I picked up my Sports Illustrated for Kids and saw a picture of Wake Forest player Tim Duncan. There was a red arrow pointed to him with a cartoony caption that read ‘He’s good’. It was very typical of SI for Kids. The blurb said he was the likely number 1 pick in the draft coming up. When I got home from school and showed my dad, he said ‘yeah the Spurs are probably not going to get the first pick’.
That was pretty typical Spurs Fan thinking. Sure, the team is in the league and they have had great players (Ice Man, Dave) but nothing like _that _would ever happen to San Antonio.
The entire extended family was at Pear Apple County Fair when the NBA Draft Lottery was on. My uncle ran into the pavilion to check on results. He came out beaming and shouted (as he does) “They got Duncan. They got Duncan.” Now they didn’t’ _actually _get him then but it was a foregone conclusion.
Tim’s first official NBA game against the Nuggets in Denver was very Tim — He was efficient and effective but understated. He scored 15 and grabbed 10 and while Dave grabbed 21 and 13. Also Avery Johnson had 19! I’m not sure why I don’t remember Tim’s second game against the Cavaliers. It was pretty memorable in that Shawn Kemp made his Cavs debut and gave Tim and Dave 26 and 10. Whatever. Tim had 9.
Tim’s third game was against the Bulls who just had come off two seasons averaging 70.5 wins and boasted former Spur Dennis Rodman. Tim grabbed 22 rebounds — equaling Rodman — and the Spurs only lost by 4. This game, more than anything Tim did up to that point — or even the stuff he did in the weeks to come — gave kid Adam hope that the Spurs were going to be different. Everyone said the Spurs were regular season All Stars but Playoff chokers. Dave was embarrassed by Hakeem a couple of years before, and the Spurs lost the WCF despite having Home Court. Tim was a new era. He could compete with the best and be unfazed. All time great Mike Jordan? Meh. Here is 19. Future HOF Dennis Rodman? I see your 22 rebounds.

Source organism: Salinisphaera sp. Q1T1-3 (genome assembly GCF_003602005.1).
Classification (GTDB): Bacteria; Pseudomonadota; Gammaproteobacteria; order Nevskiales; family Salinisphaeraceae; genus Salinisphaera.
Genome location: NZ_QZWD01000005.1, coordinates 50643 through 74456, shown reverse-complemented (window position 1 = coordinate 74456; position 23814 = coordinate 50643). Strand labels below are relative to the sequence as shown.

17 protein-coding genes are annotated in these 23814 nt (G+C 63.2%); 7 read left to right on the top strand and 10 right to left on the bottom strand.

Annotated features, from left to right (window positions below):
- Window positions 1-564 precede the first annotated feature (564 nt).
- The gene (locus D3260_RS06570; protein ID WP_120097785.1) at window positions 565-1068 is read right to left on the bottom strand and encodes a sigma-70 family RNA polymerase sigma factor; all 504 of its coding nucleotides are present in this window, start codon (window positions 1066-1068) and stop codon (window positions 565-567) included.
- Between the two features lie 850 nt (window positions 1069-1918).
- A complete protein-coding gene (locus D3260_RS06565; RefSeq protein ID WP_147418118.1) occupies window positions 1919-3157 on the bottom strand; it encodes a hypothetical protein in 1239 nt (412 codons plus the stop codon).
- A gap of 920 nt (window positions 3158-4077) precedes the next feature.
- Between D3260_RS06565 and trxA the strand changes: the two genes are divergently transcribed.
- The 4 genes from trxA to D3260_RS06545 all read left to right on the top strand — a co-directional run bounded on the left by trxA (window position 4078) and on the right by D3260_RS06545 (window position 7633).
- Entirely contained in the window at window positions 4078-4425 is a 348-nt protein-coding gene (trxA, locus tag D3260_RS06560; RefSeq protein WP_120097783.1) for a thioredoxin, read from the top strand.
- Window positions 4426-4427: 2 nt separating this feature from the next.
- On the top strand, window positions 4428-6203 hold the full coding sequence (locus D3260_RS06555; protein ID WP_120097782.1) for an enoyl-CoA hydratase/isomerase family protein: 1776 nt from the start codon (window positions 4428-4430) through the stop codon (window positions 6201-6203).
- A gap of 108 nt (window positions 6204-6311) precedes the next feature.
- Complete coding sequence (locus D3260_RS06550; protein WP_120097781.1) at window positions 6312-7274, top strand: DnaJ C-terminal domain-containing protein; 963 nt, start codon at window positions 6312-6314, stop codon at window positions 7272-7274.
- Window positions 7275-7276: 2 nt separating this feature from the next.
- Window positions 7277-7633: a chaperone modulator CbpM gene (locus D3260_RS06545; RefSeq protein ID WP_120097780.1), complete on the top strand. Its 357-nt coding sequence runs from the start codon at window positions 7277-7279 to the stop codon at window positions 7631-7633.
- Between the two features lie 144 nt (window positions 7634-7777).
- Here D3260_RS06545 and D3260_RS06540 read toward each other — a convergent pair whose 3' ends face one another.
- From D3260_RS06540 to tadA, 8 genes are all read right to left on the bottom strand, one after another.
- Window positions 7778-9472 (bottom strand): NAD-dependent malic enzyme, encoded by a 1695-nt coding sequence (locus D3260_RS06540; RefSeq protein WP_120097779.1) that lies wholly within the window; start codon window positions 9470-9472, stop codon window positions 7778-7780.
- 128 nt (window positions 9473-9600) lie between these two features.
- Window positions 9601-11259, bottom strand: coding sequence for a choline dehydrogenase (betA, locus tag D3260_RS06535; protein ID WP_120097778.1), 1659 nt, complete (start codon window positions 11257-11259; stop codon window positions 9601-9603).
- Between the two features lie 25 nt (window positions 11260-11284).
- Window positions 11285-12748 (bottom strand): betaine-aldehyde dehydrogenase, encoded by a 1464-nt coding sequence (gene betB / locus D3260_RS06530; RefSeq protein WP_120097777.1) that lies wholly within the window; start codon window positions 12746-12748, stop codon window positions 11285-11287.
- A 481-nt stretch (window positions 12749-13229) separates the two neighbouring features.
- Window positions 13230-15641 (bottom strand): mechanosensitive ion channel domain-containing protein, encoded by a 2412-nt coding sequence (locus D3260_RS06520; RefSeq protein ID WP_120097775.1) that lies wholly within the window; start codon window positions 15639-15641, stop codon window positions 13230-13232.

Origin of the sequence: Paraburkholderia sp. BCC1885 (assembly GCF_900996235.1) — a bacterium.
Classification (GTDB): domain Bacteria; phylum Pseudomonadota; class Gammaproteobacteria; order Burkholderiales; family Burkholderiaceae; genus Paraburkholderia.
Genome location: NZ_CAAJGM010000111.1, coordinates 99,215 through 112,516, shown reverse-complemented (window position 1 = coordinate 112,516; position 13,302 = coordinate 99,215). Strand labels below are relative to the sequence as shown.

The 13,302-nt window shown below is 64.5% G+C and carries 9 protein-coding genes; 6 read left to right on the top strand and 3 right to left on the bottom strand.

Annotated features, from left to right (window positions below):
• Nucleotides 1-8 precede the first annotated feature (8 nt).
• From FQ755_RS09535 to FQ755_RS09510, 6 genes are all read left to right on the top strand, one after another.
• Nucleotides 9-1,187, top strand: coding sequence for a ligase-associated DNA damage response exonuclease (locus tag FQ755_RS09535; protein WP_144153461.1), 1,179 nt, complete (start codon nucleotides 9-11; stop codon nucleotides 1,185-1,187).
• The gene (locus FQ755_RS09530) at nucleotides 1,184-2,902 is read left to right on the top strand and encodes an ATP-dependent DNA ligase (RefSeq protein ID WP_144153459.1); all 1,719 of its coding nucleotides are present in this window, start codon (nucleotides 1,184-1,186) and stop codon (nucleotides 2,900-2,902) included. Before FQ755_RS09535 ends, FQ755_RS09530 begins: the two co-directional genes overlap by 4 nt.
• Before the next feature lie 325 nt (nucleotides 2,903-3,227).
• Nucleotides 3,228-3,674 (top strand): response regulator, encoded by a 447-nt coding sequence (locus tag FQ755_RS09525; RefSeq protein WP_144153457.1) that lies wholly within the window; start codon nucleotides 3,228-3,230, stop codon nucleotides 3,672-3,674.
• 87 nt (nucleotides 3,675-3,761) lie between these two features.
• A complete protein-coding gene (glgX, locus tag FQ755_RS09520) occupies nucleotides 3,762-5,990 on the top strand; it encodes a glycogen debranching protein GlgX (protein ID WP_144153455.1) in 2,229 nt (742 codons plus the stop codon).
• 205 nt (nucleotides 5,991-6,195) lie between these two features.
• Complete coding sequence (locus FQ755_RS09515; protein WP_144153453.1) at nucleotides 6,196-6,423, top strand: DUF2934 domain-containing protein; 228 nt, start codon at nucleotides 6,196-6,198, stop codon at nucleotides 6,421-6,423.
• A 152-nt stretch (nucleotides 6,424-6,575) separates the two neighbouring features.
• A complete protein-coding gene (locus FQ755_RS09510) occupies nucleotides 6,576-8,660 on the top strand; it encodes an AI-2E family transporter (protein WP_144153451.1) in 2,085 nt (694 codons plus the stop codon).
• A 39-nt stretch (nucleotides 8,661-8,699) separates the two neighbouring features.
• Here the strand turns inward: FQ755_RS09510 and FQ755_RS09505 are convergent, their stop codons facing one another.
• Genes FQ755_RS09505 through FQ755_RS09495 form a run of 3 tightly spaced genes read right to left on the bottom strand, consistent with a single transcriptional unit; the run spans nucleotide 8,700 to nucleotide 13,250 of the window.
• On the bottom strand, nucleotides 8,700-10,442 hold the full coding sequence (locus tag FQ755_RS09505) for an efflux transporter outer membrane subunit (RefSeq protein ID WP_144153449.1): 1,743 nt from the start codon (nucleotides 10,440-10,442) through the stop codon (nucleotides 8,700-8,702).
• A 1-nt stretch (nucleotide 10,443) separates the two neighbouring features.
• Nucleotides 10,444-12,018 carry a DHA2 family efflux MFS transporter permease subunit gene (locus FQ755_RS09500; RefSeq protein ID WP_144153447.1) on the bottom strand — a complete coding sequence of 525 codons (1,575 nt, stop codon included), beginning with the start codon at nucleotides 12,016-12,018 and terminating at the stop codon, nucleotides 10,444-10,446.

Later, when the Spurs faced the Jazz, a squad who had manhandled the Bob Hill Spurs two years previous, Tim scored 33 and 26 in Utah and the Spurs lost two games by a combined 4 points. SA lost the series in 5 because Tim hadn’t completely taken the Best Power Forward mantle from Karl Malone just yet, but that performance let him know it was coming very soon. Tim was more than the real deal. He was different.
The NBA Title the next year was more of a confirmation of Tim’s abilities. He was a rookie that played like a veteran in his first. He played efficient, smart, and ruthless basketball for the next 18 years after. Aside from a decline in minutes, a blip in FT shooting percentage, and a gradual decline in dunk highlights, he was the same guy all 19. He played the best the game had to offer with the same face he used to destroy the worst. Tim Duncan saved San Antonio Spurs basketball and he started by giving some Spurs fans hope in 1997.
Thanks Timmy! Have fun in the garage.